Dr. Srikanth Patala, assistant professor in the Department of Materials Science and Engineering at North Carolina State University, has received a Young Investigator Program (YIP) award from the US Air Force Office of Scientific Research.
Patala received the $360,403, three-year award for his research project, “A Machine-Learning Approach Towards Quantitative Structure-Property Relationships for Metallic Interfaces.”
Grain boundaries (GBs) influence a wide array of physical properties in polycrystalline materials and play an important role in governing microstructural evolution under extreme environments. While the importance of interfaces is well documented, their properties are among the least understood of all the defect types present in engineering material systems. This is due to the vast configurational space of interfaces, resulting in a diverse range of structures and properties.
Patala plans to develop machine-learning tools and will construct reliable reduced-order models for GB energies and temperature-dependent mobilities as a function of their crystallography.
The Air Force announced that it will award approximately $20.8 million in grants to 58 scientists and engineers from 41 research institutions and small businesses who submitted winning research proposals through the YIP program.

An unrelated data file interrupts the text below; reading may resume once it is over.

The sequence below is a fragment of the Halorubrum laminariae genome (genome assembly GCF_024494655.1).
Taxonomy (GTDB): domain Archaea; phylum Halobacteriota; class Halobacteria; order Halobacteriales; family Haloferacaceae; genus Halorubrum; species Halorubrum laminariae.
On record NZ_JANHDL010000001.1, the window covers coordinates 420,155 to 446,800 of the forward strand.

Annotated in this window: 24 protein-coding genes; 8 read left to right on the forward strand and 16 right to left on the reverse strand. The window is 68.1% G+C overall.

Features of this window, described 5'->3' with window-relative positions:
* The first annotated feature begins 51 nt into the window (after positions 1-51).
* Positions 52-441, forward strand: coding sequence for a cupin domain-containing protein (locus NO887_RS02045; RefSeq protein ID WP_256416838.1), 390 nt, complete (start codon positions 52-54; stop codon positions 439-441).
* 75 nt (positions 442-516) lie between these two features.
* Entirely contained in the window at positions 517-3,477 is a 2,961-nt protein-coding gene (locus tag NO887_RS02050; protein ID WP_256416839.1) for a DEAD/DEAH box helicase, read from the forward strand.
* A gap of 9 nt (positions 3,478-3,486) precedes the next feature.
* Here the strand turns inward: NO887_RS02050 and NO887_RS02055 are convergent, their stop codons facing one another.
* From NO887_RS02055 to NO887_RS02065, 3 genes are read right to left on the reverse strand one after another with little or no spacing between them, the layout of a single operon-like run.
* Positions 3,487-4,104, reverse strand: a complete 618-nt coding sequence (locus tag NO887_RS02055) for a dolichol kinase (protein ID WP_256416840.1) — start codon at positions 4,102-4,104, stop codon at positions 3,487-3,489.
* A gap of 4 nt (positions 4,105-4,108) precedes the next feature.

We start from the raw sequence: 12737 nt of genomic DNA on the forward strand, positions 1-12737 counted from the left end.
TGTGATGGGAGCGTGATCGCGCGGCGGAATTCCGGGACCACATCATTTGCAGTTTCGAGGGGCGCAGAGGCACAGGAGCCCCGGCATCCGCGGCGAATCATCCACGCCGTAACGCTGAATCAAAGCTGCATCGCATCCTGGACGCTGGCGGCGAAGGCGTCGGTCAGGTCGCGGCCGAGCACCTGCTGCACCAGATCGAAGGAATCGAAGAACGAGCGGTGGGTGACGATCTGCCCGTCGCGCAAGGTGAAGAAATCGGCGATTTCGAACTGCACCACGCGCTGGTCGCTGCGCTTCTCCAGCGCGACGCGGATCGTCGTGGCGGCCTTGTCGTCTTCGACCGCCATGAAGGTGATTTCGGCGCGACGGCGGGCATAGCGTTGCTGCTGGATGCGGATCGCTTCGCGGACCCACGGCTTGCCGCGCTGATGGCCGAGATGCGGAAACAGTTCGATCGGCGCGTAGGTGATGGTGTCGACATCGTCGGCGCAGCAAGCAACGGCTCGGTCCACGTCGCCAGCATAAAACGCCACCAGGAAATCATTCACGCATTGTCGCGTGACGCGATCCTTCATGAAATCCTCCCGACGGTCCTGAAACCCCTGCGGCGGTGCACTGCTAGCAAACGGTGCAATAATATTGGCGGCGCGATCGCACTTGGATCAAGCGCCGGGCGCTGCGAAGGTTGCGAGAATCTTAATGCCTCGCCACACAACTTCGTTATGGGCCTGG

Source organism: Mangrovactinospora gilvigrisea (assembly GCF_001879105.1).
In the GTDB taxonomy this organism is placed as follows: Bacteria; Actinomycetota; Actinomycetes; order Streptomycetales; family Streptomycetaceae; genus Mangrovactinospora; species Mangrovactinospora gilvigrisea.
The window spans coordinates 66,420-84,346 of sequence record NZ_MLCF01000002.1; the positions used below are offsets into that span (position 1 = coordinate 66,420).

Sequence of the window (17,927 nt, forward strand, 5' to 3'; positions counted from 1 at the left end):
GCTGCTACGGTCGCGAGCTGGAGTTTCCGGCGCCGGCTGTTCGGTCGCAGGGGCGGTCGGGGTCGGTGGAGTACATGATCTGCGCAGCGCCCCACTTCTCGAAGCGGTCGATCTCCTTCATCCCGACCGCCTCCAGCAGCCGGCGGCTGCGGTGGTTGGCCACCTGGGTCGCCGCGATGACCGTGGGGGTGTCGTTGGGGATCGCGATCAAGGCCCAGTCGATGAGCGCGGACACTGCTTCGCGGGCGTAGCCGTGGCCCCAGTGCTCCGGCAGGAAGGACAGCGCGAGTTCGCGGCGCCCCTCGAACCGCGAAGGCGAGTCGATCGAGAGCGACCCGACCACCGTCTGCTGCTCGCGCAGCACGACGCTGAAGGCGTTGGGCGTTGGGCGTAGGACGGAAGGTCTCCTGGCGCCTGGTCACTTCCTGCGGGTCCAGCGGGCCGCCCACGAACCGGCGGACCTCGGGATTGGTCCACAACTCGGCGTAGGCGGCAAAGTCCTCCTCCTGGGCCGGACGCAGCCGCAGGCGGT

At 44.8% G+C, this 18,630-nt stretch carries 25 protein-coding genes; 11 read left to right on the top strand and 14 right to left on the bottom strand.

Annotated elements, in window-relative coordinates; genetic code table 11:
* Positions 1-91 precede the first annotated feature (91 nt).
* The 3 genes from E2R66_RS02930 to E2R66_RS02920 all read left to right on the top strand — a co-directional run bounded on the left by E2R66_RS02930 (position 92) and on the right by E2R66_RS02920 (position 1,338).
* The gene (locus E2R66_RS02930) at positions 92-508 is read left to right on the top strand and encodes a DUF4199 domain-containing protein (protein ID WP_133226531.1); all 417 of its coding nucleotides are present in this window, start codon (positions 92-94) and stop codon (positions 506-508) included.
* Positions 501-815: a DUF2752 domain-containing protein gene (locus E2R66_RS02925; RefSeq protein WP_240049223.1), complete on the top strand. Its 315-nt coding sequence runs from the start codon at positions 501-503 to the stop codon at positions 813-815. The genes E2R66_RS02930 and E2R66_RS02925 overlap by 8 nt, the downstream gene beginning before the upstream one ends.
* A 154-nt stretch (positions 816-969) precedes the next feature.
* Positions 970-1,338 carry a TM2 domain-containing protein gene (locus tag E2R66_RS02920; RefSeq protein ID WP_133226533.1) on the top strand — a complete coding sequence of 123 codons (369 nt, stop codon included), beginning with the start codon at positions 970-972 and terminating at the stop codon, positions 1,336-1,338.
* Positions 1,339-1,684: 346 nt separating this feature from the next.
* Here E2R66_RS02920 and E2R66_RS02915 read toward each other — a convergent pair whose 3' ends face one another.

The objective of the program is to foster creative basic research in science and engineering, enhance early career development of outstanding young investigators, and increase opportunities for the young investigators to recognize the Air Force mission and the related challenges in science and engineering.
Patala’s research interests are include structural characterization and quantification of structure-property relationships across multiple length scales; statistical analysis of defects and their interactions in polycrystalline materials; and in developing inverse design principles for optimizing performance in structural and functional materials.
Earlier this year, he received a National Science Foundation Faculty Early Career Development award for his research proposal, “Mapping the Genome of Metallic Grain Boundaries – Structure, Thermodynamics and Kinetics.”
Patala received a Bachelor of Technology degree in metallurgical and materials engineering from Indian Institute of Technology, Madras; a Master of Science degree in materials science and engineering from Massachusetts Institute of Technology; and a Ph.D. in materials science and engineering from Massachusetts Institute of Technology.